India Interior

The call of the Forest Man

Usha Rai | Updated on January 09, 2018 Published on November 17, 2017

Earth hero Payeng was honoured by Royal Bank of Scotland   -  usha rai

Tribal Jadav Payeng from Assam has made afforestation his mission

“If each man plants a tree we will have enough oxygen to arrest climate change,” says Jadav Molai Payeng, popularly known as the Forest Man. Over 38 years, he has afforested 1,360 hectares of a sandbar of the Brahmaputra near Kokilamukh, Jorhat, Assam. The forest is now named Molai after him.

Yet climate change was not a major concern of environmentalists in 1979 when, as a teenager, this Mishing tribal began his greening mission. Floods had ravaged many islands of the Brahmaputra, leaving behind endless stretches of white sand and dead snakes killed by the rising heat due to the loss of trees. What could he do to stop the snakes from dying? Back in his village, the Devi community gave him 25 bamboo saplings to plant and assured him that the snakes would return if the bamboos took root. Every day, for 30 years, he arrived at the sandbar to plant saplings and nurture the trees that took root.

Watering the plants over such a large area was a challenge. He built a bamboo platform above each sapling and placed on it an earthen pot of water with small holes in it. The slowly dripping water provided sustenance for a week. As green fingered Jadav’s story spread, the social forestry department of Golaghat division sought his help in greening 200 hectares of Aruna Chapori, 5 km from Kokilamukh.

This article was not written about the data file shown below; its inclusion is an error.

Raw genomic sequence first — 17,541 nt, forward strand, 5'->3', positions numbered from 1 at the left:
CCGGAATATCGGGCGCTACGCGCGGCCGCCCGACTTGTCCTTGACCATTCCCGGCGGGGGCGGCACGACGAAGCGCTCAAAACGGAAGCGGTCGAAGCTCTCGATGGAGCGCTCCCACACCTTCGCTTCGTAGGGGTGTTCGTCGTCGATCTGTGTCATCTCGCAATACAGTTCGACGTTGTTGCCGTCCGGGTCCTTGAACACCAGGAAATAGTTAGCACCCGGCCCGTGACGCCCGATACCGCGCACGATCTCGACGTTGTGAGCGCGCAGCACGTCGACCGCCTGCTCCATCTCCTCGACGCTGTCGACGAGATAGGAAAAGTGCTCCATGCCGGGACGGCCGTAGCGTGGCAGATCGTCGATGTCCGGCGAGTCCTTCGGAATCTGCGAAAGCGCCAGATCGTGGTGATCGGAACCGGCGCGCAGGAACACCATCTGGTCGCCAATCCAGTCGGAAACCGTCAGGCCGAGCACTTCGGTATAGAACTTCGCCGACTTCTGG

A jumbo task

The desire to bring back migratory birds and wildlife kept him going. To bring elephants he planted more bamboo and banana trees. Even the shimul silk cotton tree provided nourishment for the jumbos, which feed on its leaves and even the bark.

Molai forest and the adjoining islands are now home to tigers, rhinos, herds of deer, rabbits, monkeys and a variety of birds, including a large number of vultures. The 300 hectares of bamboo attract 100 elephants every year and they stay for six months.

Such is Payeng’s passion that when he came to Delhi recently to be honoured by the Royal Bank of Scotland as an Earth Hero, he trotted off to plant a red chandan (sandalwood) and white chandan tree in a park close to Jawaharlal Nehru University. This was his second award from the Bank. In 2013 he received the Green Warrior award. A recipient of the Padma Shri, he also received an award from former President Abdul Kalam in 2012. Payeng recalls with pride that a film on the forests he has grown was shown at the Rio Olympics in 2016 and this inspired many sportspersons to plant trees.

Mature vision

Today he visits schools, colleges and motivates students to grow at least two trees each. He has been planting white and red sandalwood trees on the boundaries of schools and colleges. It is better to plant small, sturdy trees that will not topple over in a storm, rather than big trees like the banyan that require more space. Both varieties of the sandalwood he propagates are commercially valuable, with a kilo of white sandalwood priced at ₹7,200 and red at ₹20,000. Birds too come for their pods, he says.

Jadav also likes to plant vegetables and fruit trees like mango and jackfruit. His source of living comes from the sale of milk from the 50 cows and 50 buffaloes he owns. Though tigers have killed many of his cows and buffaloes, he bears no grudge, saying “they are Gods who need to eat”.

The writer is a senior journalist based in Delhi

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Published on November 17, 2017
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